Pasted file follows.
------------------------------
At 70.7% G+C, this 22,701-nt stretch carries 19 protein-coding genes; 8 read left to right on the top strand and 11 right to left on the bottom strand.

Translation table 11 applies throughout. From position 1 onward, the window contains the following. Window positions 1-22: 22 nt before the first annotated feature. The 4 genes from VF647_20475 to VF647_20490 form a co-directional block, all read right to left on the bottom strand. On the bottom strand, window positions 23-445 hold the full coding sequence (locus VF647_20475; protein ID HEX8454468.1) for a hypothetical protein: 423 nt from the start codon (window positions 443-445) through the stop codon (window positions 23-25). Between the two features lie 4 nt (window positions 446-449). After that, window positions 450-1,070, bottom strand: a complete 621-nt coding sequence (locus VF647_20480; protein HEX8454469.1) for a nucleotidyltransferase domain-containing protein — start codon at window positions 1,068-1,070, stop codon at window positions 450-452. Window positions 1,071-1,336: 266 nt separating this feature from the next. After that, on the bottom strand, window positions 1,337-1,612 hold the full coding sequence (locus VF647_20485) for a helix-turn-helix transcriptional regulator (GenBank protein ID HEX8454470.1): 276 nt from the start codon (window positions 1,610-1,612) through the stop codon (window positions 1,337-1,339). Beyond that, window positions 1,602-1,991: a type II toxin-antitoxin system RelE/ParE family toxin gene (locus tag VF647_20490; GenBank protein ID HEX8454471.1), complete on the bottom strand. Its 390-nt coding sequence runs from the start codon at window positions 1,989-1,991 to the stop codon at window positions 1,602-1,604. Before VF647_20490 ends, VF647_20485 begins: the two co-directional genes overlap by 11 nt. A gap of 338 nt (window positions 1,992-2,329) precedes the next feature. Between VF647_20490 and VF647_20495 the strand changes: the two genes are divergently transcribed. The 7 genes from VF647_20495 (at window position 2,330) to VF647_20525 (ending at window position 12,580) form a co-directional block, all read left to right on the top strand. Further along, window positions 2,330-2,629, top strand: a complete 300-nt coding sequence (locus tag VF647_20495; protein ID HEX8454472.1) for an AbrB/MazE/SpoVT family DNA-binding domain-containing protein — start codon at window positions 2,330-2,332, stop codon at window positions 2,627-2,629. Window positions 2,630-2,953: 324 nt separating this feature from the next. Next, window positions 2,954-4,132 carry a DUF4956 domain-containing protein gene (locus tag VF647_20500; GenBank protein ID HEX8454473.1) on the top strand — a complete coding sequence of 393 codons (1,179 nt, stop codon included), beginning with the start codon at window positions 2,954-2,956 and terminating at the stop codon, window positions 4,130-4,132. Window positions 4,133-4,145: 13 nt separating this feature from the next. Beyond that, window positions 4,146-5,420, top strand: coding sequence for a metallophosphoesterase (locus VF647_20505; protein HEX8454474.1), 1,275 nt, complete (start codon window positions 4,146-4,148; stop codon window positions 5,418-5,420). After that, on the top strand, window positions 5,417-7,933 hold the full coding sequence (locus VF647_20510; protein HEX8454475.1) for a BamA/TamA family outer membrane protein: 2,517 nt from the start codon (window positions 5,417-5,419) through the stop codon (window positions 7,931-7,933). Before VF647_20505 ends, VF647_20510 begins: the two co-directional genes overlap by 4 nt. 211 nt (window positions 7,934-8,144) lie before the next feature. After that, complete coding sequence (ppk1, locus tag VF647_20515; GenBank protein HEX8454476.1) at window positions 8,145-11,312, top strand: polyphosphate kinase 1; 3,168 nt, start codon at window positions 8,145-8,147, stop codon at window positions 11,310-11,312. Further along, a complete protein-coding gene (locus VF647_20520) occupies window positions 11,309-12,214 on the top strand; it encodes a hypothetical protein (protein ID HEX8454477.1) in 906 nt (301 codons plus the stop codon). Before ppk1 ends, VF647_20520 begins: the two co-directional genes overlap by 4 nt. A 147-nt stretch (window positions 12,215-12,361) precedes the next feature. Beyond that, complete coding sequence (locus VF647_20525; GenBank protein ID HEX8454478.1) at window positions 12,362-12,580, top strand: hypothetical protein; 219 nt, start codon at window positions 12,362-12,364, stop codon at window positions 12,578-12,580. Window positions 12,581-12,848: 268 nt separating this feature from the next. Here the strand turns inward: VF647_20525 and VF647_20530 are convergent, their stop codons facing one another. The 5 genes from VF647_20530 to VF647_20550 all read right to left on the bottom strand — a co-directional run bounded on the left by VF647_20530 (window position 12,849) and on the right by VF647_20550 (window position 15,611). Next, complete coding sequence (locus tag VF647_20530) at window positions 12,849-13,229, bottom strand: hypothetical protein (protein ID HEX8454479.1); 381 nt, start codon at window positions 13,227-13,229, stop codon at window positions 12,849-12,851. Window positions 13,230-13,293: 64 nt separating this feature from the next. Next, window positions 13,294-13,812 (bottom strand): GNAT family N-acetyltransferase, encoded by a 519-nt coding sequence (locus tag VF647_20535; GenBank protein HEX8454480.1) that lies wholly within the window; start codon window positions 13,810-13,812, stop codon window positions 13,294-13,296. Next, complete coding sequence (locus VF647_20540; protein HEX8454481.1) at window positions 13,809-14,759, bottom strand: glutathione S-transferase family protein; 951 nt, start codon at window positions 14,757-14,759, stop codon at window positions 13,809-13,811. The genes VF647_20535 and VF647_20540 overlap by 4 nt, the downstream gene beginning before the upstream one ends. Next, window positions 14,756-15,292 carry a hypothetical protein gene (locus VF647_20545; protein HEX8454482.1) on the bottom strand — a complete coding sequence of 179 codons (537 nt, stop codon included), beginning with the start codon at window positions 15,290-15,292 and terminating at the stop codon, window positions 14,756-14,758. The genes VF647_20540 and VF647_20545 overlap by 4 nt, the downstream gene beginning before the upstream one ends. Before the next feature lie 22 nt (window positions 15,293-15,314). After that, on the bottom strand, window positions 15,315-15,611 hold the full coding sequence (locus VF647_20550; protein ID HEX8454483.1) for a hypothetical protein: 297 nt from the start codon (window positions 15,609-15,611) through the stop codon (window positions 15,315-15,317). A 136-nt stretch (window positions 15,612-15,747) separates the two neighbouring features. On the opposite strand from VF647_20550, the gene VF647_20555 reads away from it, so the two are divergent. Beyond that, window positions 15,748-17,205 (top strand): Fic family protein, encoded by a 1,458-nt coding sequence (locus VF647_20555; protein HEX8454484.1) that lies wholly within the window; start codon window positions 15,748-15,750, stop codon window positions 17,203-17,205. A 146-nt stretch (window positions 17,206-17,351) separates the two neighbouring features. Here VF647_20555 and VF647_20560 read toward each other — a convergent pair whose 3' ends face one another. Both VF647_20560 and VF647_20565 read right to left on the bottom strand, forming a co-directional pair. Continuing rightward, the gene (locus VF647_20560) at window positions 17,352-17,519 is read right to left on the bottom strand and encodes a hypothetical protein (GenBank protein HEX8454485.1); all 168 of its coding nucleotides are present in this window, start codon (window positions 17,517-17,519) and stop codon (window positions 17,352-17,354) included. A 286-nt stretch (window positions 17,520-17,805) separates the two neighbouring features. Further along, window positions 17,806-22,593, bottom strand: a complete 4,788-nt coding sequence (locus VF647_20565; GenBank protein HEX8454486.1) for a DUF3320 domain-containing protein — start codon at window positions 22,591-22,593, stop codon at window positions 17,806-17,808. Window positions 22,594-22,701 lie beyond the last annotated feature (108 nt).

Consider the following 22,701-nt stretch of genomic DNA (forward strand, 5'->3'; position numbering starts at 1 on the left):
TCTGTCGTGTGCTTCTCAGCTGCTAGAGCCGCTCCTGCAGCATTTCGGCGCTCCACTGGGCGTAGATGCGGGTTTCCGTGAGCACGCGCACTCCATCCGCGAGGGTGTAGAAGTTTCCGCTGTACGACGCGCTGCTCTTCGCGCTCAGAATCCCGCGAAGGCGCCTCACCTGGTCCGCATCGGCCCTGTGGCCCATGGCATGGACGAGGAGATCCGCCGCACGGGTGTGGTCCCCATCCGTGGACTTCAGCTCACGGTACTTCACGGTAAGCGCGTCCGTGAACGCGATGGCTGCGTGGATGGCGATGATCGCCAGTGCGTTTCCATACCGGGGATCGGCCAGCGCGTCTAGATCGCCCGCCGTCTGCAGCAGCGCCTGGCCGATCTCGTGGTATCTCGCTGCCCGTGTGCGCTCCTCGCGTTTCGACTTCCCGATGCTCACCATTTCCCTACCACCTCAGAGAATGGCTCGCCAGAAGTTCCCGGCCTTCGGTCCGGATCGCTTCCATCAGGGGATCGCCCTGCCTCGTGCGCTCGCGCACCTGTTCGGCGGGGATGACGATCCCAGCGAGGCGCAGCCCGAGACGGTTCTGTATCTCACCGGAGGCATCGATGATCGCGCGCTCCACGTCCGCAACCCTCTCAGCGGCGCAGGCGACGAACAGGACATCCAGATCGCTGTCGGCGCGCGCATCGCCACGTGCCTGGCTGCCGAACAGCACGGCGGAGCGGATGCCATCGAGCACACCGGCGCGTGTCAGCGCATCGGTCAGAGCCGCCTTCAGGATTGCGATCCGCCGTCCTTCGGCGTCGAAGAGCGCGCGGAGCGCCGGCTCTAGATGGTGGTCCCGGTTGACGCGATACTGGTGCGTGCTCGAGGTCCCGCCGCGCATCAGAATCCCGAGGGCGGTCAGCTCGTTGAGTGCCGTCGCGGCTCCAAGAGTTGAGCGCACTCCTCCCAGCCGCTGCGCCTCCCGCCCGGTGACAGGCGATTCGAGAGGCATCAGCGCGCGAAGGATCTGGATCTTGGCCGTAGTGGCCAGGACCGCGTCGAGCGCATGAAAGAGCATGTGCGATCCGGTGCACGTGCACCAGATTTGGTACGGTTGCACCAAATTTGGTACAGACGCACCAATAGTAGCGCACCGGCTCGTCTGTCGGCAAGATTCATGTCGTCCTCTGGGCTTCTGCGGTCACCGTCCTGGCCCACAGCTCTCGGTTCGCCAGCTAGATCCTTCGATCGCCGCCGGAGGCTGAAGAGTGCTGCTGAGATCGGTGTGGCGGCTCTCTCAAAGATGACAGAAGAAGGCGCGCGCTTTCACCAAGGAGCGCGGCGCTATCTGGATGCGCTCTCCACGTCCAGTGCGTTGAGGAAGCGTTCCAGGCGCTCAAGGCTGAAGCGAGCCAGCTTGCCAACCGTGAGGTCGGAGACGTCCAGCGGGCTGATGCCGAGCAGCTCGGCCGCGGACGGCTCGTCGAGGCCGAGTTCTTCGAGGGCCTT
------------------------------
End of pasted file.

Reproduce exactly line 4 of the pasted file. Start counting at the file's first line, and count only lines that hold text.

TCTGTCGTGTGCTTCTCAGCTGCTAGAGCCGCTCCTGCAGCATTTCGGCGCTCCACTGGGCGTAGATGCGGGTTTCCGTGAGCACGCGCACTCCATCCGCGAGGGTGTAGAAGTTTCCGCTGTACGACGCGCTGCTCTTCGCGCTCAGAATCCCGCGAAGGCGCCTCACCTGGTCCGCATCGGCCCTGTGGCCCATGGCATGGACGAGGAGATCCGCCGCACGGGTGTGGTCCCCATCCGTGGACTTCAGCTCACGGTACTTCACGGTAAGCGCGTCCGTGAACGCGATGGCTGCGTGGATGGCGATGATCGCCAGTGCGTTTCCATACCGGGGATCGGCCAGCGCGTCTAGATCGCCCGCCGTCTGCAGCAGCGCCTGGCCGATCTCGTGGTATCTCGCTGCCCGTGTGCGCTCCTCGCGTTTCGACTTCCCGATGCTCACCATTTCCCTACCACCTCAGAGAATGGCTCGCCAGAAGTTCCCGGCCTTCGGTCCGGATCGCTTCCATCAGGGGATCGCCCTGCCTCGTGCGCTCGCGCACCTGTTCGGCGGGGATGACGATCCCAGCGAGGCGCAGCCCGAGACGGTTCTGTATCTCACCGGAGGCATCGATGATCGCGCGCTCCACGTCCGCAACCCTCTCAGCGGCGCAGGCGACGAACAGGACATCCAGATCGCTGTCGGCGCGCGCATCGCCACGTGCCTGGCTGCCGAACAGCACGGCGGAGCGGATGCCATCGAGCACACCGGCGCGTGTCAGCGCATCGGTCAGAGCCGCCTTCAGGATTGCGATCCGCCGTCCTTCGGCGTCGAAGAGCGCGCGGAGCGCCGGCTCTAGATGGTGGTCCCGGTTGACGCGATACTGGTGCGTGCTCGAGGTCCCGCCGCGCATCAGAATCCCGAGGGCGGTCAGCTCGTTGAGTGCCGTCGCGGCTCCAAGAGTTGAGCGCACTCCTCCCAGCCGCTGCGCCTCCCGCCCGGTGACAGGCGATTCGAGAGGCATCAGCGCGCGAAGGATCTGGATCTTGGCCGTAGTGGCCAGGACCGCGTCGAGCGCATGAAAGAGCATGTGCGATCCGGTGCACGTGCACCAGATTTGGTACGGTTGCACCAAATTTGGTACAGACGCACCAATAGTAGCGCACCGGCTCGTCTGTCGGCAAGATTCATGTCGTCCTCTGGGCTTCTGCGGTCACCGTCCTGGCCCACAGCTCTCGGTTCGCCAGCTAGATCCTTCGATCGCCGCCGGAGGCTGAAGAGTGCTGCTGAGATCGGTGTGGCGGCTCTCTCAAAGATGACAGAAGAAGGCGCGCGCTTTCACCAAGGAGCGCGGCGCTATCTGGATGCGCTCTCCACGTCCAGTGCGTTGAGGAAGCGTTCCAGGCGCTCAAGGCTGAAGCGAGCCAGCTTGCCAACCGTGAGGTCGGAGACGTCCAGCGGGCTGATGCCGAGCAGCTCGGCCGCGGACGGCTCGTCGAGGCCGAGTTCTTCGAGGGCCTT